Exit interview: Peter Lynn of the LA Homeless Services Authority

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Peter Lynn at his office. Photo by Anna Scott.

The executive director of the Los Angeles Homeless Services Authority, or LAHSA, announced today that he'll leave the city-county agency at the end of this month. The departure is voluntary, he says. Lynn has led LAHSA for five years. During that time, the agency's budget and size have grown more than fivefold, largely because of a sales tax LA County voters passed in 2017 to raise an additional $355 million a year for homeless services. LAHSA has faced criticism since then over whether it's equipped to handle the new infusion and how it has used the resources.

Lynn recently sat down with KCRW reporter Anna Scott to discuss his departure. *This transcript has been edited for length and clarity.

Why are you leaving?

Peter Lynn: It's been five years, and these have been good, solid, but very hard years. I think the agency is stronger than it's ever been, and I'm ready to try my hand at new endeavors, and I'm frankly a little tired.

Is there anything more specific you can say about what has been hard?

Homelessness in Los Angeles is at crisis proportions. And the housing affordability here has been driving people into homelessness at unprecedented levels. And you know, frankly, we don't have the resourcing yet commensurate to the need. We've voted in new measures, and we are not keeping pace with the number of people falling into homelessness at this point. The expectations are very high, as they should be. There's a lot of strain. We've all grown very, very fast. This agency is five times the size it was when I got here. Over five years, we've been able to permanently house more than 80,000 people out of homelessness. And there are still more people on the sidewalks.  

Is one of the challenges of the job that you essentially answer to 20 politicians?

L.A. is complex. The five supervisors each have a perspective, and they're very, very focused on this issue. The mayor's office obviously is enormously focused on this and has been working on it closely. And there are 15 city council offices, each of which have significant constituent concerns, and they're all focused on this issue. So you're right, there's a plurality of views. And we try to lift up: What are the actual solutions? And so an entity like LAHSA that sits in the center between the City of L.A. and the County of L.A., it's a complex role.

Some people may wonder: You're the head of the Los Angeles Homeless Services Authority, you've been there for five years. In that time, homelessness has gone up. How can you look at that and say that it's anything but a failure? 

People are not falling into homelessness because of LAHSA. People are falling into homelessness because Los Angeles has really under-built housing. There are big structural factors. The key is housing affordability, and we have not built enough housing. 

So in the 1970s, we stopped building housing units commensurate to the number of households in L.A. and California, and we never looked back. You can't let that happen for decades and expect housing to stay affordable for people. We have the least affordable housing market in America. 

LAHSA has a responsibility to build out -- and we have built out -- a systemic infrastructure to address homelessness. And we are still quite outgunned by this by this problem and by this crisis. I would say it's a collective failure to get to the root of homelessness.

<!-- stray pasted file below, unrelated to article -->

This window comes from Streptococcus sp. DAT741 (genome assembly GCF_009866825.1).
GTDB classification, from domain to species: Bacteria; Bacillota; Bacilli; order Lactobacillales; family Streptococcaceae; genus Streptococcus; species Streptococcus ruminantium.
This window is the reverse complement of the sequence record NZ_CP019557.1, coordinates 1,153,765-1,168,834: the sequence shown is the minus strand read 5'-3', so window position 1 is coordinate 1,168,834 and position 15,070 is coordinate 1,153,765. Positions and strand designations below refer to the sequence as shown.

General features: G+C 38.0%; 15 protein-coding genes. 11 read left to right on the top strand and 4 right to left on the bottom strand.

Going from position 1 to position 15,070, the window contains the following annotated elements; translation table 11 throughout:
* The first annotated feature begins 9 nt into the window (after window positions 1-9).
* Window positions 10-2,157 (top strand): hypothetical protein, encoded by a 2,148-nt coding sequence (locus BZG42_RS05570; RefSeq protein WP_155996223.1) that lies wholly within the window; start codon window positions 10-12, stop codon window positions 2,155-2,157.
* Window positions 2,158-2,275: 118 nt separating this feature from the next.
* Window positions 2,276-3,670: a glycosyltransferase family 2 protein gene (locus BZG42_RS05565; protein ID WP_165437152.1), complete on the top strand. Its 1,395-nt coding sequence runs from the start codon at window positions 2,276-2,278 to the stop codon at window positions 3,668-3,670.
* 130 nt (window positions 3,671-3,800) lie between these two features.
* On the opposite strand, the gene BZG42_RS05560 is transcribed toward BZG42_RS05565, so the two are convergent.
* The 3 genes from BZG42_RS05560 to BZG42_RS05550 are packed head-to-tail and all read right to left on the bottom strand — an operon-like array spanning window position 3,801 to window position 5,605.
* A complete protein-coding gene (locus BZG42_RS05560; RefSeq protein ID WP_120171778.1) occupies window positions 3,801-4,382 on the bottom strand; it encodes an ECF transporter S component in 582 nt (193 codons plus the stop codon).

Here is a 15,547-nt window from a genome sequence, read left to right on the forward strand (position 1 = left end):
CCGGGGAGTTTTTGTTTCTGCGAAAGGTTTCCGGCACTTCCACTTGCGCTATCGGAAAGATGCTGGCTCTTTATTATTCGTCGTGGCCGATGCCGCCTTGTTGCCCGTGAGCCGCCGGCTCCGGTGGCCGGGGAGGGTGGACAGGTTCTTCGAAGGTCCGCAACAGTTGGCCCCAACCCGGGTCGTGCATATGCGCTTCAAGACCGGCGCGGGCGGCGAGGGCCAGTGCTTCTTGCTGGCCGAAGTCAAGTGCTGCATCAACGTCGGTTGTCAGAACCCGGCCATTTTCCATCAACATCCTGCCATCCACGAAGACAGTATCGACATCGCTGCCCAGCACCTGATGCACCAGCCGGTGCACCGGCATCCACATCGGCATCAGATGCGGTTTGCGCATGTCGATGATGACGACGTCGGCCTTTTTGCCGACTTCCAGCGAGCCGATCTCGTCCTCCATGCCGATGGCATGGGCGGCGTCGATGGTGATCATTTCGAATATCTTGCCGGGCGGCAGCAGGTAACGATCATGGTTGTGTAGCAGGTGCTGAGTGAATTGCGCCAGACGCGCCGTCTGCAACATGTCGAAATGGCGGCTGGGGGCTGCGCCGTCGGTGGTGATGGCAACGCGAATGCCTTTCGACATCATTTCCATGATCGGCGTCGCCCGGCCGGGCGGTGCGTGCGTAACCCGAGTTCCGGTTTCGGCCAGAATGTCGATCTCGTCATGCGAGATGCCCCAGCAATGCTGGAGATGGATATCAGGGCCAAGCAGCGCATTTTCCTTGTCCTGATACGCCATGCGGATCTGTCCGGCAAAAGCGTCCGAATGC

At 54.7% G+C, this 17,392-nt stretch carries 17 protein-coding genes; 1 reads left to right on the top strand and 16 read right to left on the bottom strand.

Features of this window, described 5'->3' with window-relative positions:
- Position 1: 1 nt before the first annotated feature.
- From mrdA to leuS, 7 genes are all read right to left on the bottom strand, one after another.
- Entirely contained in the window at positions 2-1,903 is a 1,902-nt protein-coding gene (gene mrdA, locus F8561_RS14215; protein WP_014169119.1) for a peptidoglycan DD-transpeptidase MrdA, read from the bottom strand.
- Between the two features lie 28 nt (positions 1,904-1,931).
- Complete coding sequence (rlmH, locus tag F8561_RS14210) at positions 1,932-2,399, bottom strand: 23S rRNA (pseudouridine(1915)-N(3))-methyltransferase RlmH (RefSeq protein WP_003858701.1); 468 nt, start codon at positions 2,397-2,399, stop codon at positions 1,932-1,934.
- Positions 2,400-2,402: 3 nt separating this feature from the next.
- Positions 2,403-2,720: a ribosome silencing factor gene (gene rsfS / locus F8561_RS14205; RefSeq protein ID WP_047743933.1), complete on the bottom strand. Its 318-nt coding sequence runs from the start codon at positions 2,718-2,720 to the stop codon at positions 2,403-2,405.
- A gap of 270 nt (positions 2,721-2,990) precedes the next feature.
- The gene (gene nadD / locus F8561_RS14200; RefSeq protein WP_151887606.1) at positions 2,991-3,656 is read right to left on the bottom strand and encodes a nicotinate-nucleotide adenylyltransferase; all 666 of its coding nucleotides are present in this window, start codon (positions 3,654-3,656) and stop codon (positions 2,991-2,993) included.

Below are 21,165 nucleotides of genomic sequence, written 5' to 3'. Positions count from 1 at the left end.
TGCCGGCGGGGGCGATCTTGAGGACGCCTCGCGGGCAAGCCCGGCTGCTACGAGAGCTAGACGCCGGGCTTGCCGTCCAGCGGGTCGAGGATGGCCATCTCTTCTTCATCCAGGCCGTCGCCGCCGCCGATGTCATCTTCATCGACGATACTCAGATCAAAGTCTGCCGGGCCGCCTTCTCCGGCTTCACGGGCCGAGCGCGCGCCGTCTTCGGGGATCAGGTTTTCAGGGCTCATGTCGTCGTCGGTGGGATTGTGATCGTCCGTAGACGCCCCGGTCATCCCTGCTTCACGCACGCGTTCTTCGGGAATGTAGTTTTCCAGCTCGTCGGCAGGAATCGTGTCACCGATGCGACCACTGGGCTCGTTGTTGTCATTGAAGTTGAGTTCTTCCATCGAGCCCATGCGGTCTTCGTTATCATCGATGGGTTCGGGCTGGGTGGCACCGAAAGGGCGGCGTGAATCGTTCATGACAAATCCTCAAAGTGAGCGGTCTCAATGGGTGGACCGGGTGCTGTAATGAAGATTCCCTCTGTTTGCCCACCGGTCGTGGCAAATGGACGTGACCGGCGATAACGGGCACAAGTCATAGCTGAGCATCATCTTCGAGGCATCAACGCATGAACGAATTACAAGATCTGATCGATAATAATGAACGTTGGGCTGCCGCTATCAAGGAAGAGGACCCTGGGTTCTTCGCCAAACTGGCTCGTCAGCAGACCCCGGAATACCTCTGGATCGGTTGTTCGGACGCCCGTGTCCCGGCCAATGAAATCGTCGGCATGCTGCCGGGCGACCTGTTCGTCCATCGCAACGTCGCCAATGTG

What do you point to as your your mark on this agency? What do you think that your big accomplishments have been? Are there mistakes that you've made, and things that you've learned?

I think that the biggest mark has been in really transforming where LAHSA is the driver of a system, as opposed to a funder of a collection of programs. We were very much positioned as a contract administrator, literally just you tell us what you want to fund, and we'll fund it. 

So basically, rather than just taking city and county money and then distributing contracts as directed, you've become more involved with policy and trying to push things along. 

I think that's right. The purpose of of an organization like LAHSA is to really reframe to the funders: What are the solutions? To focus the attention of folks on housing. Housing is the solution to homelessness. So those are the kinds of things that we've worked to inform both the city and the county and their strategies reflect that. 

Has one of the frustrating parts of the job been seeing how much this lack of housing, and specifically affordable housing, is really at the heart of the crisis? LAHSA is not a housing developer. Does that put you in a tough position? For example, one of the things that LAHSA has scaled up in the last couple of years is outreach. But...there are a lot of outreach workers who mean well but don't have a lot to offer. 

It's one of the frustrations of addressing homelessness. I wouldn't say it's a frustration of the job. We have worked to lift that up. We've focused on housing affordability as we have educated people and reframed the narrative on homelessness. I think that is one thing that we have done reasonably successfully on the back end … and I wouldn't say there's no permanent housing. I would say it's hard. The challenge is just that the available resources, the available slots, is not equal to the number of people who are essentially needing them.

What do you want to know more about?

Credits

Host:
Steve Chiotakis

Producers:
Christian Bordal, Jenna Kagel

Reporter:
Anna Scott